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Thread: What tools do I need to build pillar pods correctly?

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    Noob Lanson's Avatar
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    What tools do I need to build pillar pods correctly?

    Hey guys/gals,

    I've done a lot of "builds" but never tackled the A-pillar pod battle before. I feel like I'm missing tools to do the job, when I see other people with these "mad-skills" pillars, like the Captain's latest Speed3 build up. I have no idea how someone could make such intricate, bad-ass grilles and stuff and I WANT to.

    I have a router, but is it time to get a router table and some sort of set-up to mount that table? Is it time for a belt/disc sanding machine, instead of portable 1/4 paper sanders? How the heck do I get so detailed, so precise? I realize I'm asking a stupid question but I've never gone into that much depth of detail, and since A-pillars are literally stared at the entire time you are driving, they need to be perfect and very detailed.

    Where do I start?

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    pocket5s's Avatar
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    Re: What tools do I need to build pillar pods correctly?

    a table is nice, but not a necessity. a circle jig and a plunge router can do quite a lot. router tables are more helpful with template routing.

    a lot of people use low temp plastic for the grill ring, or you can get creative with just the router. beyond that, material to stretch for the form, a stapler, some wood dowels for setting the angle (1/4" dowels can be cut with a pair of hand side cutters if need be) and of course the glassing materials themselves.

    I have an air compressor and an air angle grinder for sanding but you can get buy with an electric sander for initial cutting then it will end up being a lot of hand sanding.

    You will see lots of variations for the material used. fleece is popular but thick and takes a lot to sand. I use t-shirt material because you can resin it for shape then back fill it with matt/resin/duraglass/etc. and it comes out nice and smooth unlike fleece. Using aluminum tape for the shape is also a possibility if you don't need or desire 'swooping' curves.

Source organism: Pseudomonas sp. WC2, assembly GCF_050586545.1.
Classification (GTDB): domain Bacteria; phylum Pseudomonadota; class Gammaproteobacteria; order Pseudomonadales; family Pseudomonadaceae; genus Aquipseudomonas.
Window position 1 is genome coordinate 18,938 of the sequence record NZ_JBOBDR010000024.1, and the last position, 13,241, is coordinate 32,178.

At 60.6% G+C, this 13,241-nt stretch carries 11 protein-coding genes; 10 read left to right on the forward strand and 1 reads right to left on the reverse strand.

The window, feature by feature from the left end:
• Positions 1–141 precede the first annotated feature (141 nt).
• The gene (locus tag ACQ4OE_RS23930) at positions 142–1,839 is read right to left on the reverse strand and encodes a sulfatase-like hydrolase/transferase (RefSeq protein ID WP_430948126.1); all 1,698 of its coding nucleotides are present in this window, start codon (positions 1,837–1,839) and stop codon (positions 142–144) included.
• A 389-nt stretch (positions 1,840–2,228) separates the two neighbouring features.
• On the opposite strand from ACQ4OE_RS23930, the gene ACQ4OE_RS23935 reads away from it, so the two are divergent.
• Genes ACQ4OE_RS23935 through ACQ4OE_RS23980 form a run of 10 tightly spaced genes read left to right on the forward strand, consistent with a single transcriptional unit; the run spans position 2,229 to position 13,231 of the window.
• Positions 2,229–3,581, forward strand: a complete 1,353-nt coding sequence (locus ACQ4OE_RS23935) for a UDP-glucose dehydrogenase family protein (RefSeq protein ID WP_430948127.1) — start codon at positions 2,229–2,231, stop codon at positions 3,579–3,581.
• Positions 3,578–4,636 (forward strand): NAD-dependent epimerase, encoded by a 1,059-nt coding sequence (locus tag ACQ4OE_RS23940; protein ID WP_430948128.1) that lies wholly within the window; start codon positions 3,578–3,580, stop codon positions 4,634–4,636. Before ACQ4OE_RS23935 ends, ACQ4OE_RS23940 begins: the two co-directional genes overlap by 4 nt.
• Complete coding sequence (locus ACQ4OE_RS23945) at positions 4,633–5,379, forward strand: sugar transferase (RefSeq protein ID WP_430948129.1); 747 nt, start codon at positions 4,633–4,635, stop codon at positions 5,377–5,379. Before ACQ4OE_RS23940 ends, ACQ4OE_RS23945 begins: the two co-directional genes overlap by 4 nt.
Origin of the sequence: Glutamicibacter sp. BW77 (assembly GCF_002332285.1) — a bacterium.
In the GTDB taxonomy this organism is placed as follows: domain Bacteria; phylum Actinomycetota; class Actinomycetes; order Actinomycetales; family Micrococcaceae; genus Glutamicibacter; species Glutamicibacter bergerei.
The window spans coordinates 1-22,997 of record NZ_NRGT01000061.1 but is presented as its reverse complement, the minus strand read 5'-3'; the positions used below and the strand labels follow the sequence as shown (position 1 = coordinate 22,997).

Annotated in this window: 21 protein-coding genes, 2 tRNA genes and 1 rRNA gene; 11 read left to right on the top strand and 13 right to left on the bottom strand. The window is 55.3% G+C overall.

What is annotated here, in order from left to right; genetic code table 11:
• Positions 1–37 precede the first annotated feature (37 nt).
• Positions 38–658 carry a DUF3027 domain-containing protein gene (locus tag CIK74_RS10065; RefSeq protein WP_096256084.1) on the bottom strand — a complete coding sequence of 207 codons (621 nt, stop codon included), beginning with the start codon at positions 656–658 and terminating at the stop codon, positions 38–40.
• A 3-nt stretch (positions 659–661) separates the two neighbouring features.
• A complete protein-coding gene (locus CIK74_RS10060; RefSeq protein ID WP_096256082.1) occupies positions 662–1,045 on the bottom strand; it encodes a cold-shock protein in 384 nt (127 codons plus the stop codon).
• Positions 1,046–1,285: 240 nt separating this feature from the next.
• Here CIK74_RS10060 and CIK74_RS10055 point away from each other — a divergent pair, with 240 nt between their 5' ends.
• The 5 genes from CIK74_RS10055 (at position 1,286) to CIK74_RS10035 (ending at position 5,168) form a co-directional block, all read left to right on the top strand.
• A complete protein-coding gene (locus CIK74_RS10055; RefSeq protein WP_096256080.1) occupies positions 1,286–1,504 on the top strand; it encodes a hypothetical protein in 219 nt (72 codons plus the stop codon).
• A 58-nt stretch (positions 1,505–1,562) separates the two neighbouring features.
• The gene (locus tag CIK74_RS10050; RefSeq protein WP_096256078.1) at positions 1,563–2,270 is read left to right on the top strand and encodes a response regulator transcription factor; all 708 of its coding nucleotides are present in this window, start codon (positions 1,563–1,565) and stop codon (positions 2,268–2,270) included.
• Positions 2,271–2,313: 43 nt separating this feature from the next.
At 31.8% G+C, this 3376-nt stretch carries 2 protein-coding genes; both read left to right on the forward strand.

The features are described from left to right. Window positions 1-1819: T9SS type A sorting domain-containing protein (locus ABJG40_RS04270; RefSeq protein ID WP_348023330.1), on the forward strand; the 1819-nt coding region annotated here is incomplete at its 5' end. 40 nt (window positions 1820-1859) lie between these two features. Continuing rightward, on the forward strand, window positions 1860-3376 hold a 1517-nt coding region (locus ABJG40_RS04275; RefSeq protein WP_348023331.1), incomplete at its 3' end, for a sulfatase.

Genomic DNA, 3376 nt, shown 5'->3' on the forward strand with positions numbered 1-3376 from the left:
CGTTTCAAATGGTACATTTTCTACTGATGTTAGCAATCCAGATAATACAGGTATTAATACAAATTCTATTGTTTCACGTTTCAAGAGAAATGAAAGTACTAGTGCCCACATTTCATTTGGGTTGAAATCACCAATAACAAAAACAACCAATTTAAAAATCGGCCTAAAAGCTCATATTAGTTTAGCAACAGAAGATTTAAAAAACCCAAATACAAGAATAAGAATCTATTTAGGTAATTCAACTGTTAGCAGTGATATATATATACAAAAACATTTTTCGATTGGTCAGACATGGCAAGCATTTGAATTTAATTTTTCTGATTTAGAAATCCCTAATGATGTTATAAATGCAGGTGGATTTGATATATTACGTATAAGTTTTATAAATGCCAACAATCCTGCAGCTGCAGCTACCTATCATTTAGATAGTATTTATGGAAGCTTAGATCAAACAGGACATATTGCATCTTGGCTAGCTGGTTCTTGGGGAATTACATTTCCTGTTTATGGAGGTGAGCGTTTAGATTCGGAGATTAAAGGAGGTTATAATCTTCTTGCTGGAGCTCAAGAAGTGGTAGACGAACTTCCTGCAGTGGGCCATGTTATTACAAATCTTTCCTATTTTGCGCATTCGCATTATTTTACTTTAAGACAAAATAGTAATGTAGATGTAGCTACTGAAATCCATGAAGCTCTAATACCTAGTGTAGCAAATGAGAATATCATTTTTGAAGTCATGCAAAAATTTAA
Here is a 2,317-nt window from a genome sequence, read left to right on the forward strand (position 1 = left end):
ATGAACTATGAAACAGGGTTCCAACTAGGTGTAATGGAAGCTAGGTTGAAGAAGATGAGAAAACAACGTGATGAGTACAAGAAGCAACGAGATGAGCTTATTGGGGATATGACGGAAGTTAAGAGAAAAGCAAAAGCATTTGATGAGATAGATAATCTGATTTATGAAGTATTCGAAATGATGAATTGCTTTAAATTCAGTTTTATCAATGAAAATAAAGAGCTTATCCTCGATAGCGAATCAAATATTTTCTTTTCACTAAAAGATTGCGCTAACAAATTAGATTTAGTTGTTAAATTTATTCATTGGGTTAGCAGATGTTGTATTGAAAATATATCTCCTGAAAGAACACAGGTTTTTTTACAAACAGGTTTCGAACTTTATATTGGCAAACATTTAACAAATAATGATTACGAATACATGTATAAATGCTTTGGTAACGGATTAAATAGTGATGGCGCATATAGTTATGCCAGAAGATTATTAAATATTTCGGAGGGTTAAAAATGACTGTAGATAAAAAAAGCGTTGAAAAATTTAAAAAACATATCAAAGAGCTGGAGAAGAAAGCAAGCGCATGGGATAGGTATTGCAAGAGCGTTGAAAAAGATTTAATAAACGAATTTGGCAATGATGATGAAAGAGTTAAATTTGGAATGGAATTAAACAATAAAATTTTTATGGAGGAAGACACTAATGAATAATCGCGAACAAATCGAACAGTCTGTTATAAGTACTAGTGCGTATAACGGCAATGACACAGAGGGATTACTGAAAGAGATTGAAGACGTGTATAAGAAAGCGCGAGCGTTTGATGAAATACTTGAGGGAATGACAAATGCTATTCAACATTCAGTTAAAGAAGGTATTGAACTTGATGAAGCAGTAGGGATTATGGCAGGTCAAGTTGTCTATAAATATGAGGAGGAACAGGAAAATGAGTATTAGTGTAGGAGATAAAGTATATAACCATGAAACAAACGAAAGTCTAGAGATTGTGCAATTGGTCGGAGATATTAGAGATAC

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    Noob Lanson's Avatar
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    Re: What tools do I need to build pillar pods correctly?

    Thanks!

    I have air tools too like nailer/stapler and impact gun, but I mostly go with low SCFM tools because my compressor and tank aren't capable of keeping up with things like an air sander. Just the ~$180 unit at Home Depot (works well though.)

    I think my biggest miss, is proper materials instead of tools then.

    I'm off to go read a million threads about how to make perfect pods.

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    pocket5s's Avatar
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    Re: What tools do I need to build pillar pods correctly?

    that's a good thing to do

    you'll generally find to avoid actual bondo brand filler, use Rage Gold or something similar. they sand much, much easier than bondo. If possible avoid home depot / lowes acquired resin. Their resin (3m brand I think) is really thick and doesn't lay up (soak in) as well. I personally (and many others) use US Composites 435 resin. Some use other brands, but they are thinner and easier to work with.

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    Noob Lanson's Avatar
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    Re: What do I need to build pillar pods correctly?

    I'm fortunate to have a boat repair shop in town here in Las Vegas, but it is hard to get to compared with the local Auto parts store. I have a LOT of fiberglassing stuff in a big tub, and I have Rage Gold and agree, Bondo sucks. Bondo high-end is OK, but Rage is my choice. I'm not a neophyte to fiberglassing but I will admit here and now that I avoid it at all, and I mean ALL costs given the smell makes me retch. The smell ends up permeating my garage, then my house...bleh.

    Here's a box I made out of wood, when fiberglass would have likely been easier. This was actually more fun


    Anyway, looks like I'll be doing it again, but at least with pillars I can do it and leave them outside to cure on the porch.

    Tell ya what, this is the "tool" forum so I'll shift my next thoughts to my "help" thread, and by all means, would love your thoughts.

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